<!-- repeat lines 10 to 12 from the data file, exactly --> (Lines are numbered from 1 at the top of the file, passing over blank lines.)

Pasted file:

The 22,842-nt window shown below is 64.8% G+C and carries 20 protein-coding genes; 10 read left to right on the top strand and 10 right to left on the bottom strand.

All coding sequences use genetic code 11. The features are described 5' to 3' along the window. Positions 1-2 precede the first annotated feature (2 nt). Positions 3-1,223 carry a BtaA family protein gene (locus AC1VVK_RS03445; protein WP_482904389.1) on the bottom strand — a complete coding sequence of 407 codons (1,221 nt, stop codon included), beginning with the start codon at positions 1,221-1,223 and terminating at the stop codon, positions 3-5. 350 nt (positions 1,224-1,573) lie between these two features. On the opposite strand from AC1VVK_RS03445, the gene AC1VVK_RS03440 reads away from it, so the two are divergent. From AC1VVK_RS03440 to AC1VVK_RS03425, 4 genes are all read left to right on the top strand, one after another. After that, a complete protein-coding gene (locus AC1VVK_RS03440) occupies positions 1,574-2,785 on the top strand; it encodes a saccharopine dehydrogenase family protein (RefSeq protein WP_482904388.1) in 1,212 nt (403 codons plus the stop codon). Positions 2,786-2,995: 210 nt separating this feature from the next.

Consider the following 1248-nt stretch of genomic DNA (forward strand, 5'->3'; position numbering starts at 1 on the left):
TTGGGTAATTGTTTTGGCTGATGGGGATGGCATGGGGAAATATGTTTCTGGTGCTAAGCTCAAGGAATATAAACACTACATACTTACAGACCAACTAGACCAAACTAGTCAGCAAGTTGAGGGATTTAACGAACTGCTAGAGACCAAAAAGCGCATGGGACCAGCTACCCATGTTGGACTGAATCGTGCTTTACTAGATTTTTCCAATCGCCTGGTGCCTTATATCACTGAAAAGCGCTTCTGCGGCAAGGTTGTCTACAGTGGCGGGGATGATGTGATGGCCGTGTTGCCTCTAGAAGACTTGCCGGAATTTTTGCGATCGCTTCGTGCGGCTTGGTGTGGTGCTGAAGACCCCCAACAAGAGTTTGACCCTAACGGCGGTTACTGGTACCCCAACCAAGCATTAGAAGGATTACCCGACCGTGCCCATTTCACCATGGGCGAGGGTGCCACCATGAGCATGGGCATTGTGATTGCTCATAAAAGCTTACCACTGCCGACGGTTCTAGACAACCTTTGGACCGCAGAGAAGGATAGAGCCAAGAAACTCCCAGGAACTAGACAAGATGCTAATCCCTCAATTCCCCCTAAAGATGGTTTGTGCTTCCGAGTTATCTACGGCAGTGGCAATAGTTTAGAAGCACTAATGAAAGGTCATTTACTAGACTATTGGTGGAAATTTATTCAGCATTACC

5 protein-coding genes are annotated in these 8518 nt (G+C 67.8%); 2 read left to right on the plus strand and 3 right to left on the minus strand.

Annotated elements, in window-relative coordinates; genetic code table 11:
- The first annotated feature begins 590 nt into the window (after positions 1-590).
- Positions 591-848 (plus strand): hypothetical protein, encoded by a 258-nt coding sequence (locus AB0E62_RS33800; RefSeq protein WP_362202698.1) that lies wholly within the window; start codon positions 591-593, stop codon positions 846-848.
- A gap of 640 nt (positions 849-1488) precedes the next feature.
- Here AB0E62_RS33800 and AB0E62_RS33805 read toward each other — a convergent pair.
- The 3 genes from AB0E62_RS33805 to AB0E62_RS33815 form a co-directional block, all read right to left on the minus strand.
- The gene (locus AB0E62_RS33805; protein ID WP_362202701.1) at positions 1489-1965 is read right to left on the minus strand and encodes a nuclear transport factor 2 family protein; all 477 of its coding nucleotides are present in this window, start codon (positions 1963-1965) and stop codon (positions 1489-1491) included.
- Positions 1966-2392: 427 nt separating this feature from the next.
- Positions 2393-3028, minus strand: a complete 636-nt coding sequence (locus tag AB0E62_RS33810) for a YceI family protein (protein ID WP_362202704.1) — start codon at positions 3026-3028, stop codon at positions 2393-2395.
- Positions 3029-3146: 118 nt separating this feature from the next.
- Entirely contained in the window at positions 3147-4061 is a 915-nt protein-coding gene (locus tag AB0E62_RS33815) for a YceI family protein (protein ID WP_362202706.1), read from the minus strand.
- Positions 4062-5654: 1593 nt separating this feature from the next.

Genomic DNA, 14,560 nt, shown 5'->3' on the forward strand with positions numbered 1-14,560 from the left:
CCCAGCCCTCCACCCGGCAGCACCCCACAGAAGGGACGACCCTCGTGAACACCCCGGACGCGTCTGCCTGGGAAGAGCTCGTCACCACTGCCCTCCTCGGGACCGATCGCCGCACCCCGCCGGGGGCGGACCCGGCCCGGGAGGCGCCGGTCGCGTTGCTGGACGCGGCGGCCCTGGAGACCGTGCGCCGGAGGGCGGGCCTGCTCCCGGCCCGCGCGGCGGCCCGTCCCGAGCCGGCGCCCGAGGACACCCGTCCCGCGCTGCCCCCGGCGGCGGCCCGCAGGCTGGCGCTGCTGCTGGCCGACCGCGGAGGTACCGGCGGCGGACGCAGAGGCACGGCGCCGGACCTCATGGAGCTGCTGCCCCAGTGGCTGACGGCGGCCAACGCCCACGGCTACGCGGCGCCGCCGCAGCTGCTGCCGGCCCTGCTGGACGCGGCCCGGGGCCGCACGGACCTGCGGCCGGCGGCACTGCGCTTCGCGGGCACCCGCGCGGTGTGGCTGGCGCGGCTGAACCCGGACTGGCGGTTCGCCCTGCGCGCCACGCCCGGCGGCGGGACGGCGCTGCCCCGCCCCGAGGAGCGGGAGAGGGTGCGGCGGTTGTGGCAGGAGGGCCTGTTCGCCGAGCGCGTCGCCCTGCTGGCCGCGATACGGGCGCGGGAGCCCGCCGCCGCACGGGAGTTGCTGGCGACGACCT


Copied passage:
- Here AB0E62_RS33800 and AB0E62_RS33805 read toward each other — a convergent pair.
- The 3 genes from AB0E62_RS33805 to AB0E62_RS33815 form a co-directional block, all read right to left on the minus strand.
- The gene (locus AB0E62_RS33805; protein ID WP_362202701.1) at positions 1489-1965 is read right to left on the minus strand and encodes a nuclear transport factor 2 family protein; all 477 of its coding nucleotides are present in this window, start codon (positions 1963-1965) and stop codon (positions 1489-1491) included.